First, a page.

We’re a plugged-in family. Before kids we were gamers. MMORPG gamers. Friday night raids, the whole deal. We breath internet as easily as we eat. When a kid falls off the couch I don’t call the pediatrician: I check the internet.
So it makes sense that our kids love technology. It’s a magical world full of amazing toys. Who wouldn’t love that?
In today’s parenting norms screen time is verboten. Our pediatrician routinely asks “and they’re not getting more than 2 hours of screen time, right?” in that breezy assured tone that assumes that you couldn’t possibly plunk your kid down in front of the tv. The staff at the office sometimes give me the raised eyebrow when they walk in and the older two are on their tablets. I shrug: you do what you have to with a special needs kid or simple doctors visits become a meltdown.
The Engineer got his tablet at age 3. The Princess got hers at age 2. It was the best “toy” we ever gave them. Why? Because they’ve learned so much with them.
Tablets are a blank slate. You can load it with mind-numbing kids stuff or you can thoughtfully chose things that will help them think and learn. But not “educational.” I hate “educational” apps. Bleh.
At first we bought into the “limit limit limit!” mindset and they only got their tablets at prescribed times of the day. That’s changed: our new rules divide screen time into types: video and everything else. Tablets are free use all day, but videos are only available during quiet time (the Destroyer needs a nap.)
So far they’re self-regulating. When they’re tired, they sit down and do some ABC Mouse. The Engineer has several STEM apps that he loves along with puzzles and logic apps. They turn on their music and dance. They share with the Destroyer, who so desperately wants his own. They still love riding scooters and doing pretend play or playing with Legos and Playdough. Tablets haven’t replaced that.
I want to say we figured this out all on our own, but really, we didn’t.
The biggest influence was probably Lori Pickert at Project Based Homeschooling. She wrote a post here about giving kids freedom (no, not free range, that’s similar but different.) She pointed out that if we had Minecraft all those years ago when we were growing up, our generations would have been glued to a screen too.
A lot of parents and grandparents I meet see tablets as a soul-sucking time sink that uses time better spent in “creative” play. We actually hear a lot of judgemental comments about it. Well, as a gamer myself, let me say this: it’s not a waste of time.
It’s complex creation versus simple wooden blocks. It’s social interactions on a server that includes people from next door and the next country over. Online creations are every bit as “real” as a Lego creation: they take time and effort and study.
It’s all about practice. If you want your kids to grow up coding, building computers, and effortlessly navigating the complex social morass of the Internet, they need time and a safe space to practice. Our kids’ tablets give them that.
I will never tell my kids their tech interests are a waste of time. I might have to boot them off the server so that we can have dinner together, but that’s classic parenting. Medium doesn’t matter, parenting stays the same.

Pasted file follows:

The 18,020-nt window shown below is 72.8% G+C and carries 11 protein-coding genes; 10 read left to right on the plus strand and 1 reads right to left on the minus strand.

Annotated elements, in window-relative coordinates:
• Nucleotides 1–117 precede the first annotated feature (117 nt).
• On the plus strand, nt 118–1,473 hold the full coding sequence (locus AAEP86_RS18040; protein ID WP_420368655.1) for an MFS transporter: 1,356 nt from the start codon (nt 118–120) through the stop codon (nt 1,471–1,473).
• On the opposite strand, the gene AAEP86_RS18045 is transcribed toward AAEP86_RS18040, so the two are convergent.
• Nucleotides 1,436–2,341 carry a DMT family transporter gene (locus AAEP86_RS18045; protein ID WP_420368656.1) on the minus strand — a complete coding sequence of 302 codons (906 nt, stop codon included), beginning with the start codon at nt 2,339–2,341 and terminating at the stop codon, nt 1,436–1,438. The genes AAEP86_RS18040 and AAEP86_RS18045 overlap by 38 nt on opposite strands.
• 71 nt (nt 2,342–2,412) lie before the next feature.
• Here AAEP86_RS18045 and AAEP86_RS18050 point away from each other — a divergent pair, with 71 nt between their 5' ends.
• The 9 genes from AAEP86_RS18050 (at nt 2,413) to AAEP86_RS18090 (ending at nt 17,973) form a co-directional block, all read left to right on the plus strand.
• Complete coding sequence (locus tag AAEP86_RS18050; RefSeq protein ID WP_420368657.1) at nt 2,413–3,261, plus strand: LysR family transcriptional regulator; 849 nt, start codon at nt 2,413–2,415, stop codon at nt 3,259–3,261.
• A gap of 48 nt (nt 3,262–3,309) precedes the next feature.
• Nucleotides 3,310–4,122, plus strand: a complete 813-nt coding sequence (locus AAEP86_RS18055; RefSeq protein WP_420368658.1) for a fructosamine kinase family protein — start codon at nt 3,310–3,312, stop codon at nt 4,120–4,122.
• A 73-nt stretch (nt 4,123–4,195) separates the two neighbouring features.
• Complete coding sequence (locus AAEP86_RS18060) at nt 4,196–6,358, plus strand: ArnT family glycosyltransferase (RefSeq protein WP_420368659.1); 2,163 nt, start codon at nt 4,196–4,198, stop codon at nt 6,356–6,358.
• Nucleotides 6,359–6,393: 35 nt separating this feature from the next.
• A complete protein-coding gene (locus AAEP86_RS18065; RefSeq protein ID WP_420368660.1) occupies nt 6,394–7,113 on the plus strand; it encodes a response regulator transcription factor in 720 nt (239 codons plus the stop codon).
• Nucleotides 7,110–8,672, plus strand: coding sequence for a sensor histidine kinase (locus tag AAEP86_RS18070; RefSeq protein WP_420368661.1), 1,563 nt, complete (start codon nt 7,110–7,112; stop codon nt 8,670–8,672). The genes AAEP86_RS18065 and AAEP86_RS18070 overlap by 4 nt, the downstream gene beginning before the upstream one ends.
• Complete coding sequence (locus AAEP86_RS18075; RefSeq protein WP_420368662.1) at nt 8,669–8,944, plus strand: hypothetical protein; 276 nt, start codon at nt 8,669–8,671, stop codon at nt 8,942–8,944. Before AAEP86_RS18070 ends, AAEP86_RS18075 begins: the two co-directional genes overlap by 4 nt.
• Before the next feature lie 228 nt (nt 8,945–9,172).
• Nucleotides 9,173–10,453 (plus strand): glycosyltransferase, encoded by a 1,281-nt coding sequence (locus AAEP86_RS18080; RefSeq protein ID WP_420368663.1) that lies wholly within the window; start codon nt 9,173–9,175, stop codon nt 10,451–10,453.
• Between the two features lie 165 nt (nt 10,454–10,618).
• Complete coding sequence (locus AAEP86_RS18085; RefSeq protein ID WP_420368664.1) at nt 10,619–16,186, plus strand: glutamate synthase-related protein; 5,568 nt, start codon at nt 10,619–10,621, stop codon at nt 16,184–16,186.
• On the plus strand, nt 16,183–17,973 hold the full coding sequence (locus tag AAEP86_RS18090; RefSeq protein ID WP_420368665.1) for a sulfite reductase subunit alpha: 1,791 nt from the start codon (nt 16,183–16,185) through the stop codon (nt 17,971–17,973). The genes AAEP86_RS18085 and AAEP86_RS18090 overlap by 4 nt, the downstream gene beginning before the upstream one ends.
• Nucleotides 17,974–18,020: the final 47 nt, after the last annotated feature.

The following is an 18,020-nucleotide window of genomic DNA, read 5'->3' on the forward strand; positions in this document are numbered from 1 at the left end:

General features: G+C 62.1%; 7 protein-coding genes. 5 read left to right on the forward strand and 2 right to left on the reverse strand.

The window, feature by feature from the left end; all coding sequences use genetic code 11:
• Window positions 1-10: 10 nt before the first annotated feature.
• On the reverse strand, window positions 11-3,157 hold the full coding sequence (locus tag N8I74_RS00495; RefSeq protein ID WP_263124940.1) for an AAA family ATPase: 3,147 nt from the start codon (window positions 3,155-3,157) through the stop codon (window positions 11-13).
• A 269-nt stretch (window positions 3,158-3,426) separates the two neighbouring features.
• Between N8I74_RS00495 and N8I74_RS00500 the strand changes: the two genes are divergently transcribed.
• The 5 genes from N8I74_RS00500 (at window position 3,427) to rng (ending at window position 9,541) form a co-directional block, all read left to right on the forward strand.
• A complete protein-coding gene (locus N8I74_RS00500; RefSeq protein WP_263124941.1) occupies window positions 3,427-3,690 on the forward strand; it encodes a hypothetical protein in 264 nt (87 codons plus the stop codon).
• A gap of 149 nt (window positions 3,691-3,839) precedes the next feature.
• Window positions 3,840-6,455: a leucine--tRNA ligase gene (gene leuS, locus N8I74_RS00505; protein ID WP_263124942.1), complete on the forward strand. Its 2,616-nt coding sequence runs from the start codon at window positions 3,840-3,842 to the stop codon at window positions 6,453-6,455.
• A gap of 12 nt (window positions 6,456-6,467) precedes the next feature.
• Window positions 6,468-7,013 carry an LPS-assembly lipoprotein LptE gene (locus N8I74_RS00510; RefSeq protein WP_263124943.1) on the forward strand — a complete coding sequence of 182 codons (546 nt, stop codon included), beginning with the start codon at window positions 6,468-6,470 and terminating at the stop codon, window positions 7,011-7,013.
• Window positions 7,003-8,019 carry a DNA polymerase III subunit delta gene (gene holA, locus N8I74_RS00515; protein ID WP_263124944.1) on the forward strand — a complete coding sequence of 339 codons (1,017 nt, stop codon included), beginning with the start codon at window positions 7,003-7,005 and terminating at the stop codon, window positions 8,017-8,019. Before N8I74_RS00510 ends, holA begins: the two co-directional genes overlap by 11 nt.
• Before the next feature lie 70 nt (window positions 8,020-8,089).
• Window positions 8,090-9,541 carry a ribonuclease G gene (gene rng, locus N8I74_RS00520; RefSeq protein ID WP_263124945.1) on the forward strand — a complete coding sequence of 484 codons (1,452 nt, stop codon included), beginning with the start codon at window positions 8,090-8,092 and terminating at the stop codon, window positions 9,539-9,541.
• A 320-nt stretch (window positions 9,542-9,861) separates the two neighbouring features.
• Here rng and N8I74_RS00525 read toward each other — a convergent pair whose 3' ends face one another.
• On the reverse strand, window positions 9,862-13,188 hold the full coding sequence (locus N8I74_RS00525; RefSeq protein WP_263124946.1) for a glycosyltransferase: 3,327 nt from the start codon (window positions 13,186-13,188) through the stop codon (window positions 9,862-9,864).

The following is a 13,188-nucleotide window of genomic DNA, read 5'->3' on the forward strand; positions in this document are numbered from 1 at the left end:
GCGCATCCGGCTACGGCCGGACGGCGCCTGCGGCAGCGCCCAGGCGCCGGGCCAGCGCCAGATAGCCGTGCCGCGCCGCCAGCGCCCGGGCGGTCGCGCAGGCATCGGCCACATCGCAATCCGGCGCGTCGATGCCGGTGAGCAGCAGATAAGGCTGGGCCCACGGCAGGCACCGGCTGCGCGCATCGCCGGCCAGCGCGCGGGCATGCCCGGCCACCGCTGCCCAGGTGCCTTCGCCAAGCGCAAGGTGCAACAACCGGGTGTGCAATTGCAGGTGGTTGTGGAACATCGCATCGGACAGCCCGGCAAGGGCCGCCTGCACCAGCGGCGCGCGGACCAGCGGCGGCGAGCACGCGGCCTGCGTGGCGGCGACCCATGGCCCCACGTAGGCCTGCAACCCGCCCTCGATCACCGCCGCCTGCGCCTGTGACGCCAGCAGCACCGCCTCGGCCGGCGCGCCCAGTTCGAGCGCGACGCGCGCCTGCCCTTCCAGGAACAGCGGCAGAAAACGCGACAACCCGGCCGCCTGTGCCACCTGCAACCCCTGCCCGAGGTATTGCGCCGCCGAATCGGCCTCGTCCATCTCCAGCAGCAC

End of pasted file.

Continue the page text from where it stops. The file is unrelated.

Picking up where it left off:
(Note: I do call the pediatrician if needed, but WebMD has saved us a LOT of doctor’s visits.)
I can relate as my two were using iPads before they were even 2. Only a little here and there but I always found it better for them to interact and play games than just stare at a TV screen being a passive viewer. My oldest in particular does lots of drawing and comes up with wonderful pictures and doodles that she can then save. My two also self-regulate and often put them down and wander off to play with real toys. If you make these things forbidden then they will crave them but if you allow them access to age-appropriate material then they will embrace it without becoming addicted.
I really liked this article. You gave a very compelling argument for kids using pads. I also think it is a great learning tool. My daughter jumps on her iPod when she doesn’t know something. I think it makes all kids smarter. Enjoy your summer!
I do understand the reasoning behind monitored screen time. I think it mostly comes from a child in school who spends all day sitting, sadly, and really can’t come home, spend the rest of it in front of a tv and still experience a healthy life balance. When it comes to homeschooling, I feel differently. We moms know how our children learn. And while yes, there is absolutely evidence that massive screen time can have a negative effect, it’s always about balance and weighing the pros and cons. I have visual learners, so it feels very necessary for my children’s learning. But of course, to other kiddos it may not be. So yea, don’t use the tv as a babysitter. Well…. lets be real, at least not frequently. We are all so very unique, therefore methods of homeschooling are as varied as we humans. I don’t judge a worksheet momma, and my kids would shrivel if that was the extent of there learning. It would be cruel to do that to my kids. But that’s MY kids. So why all the judgement?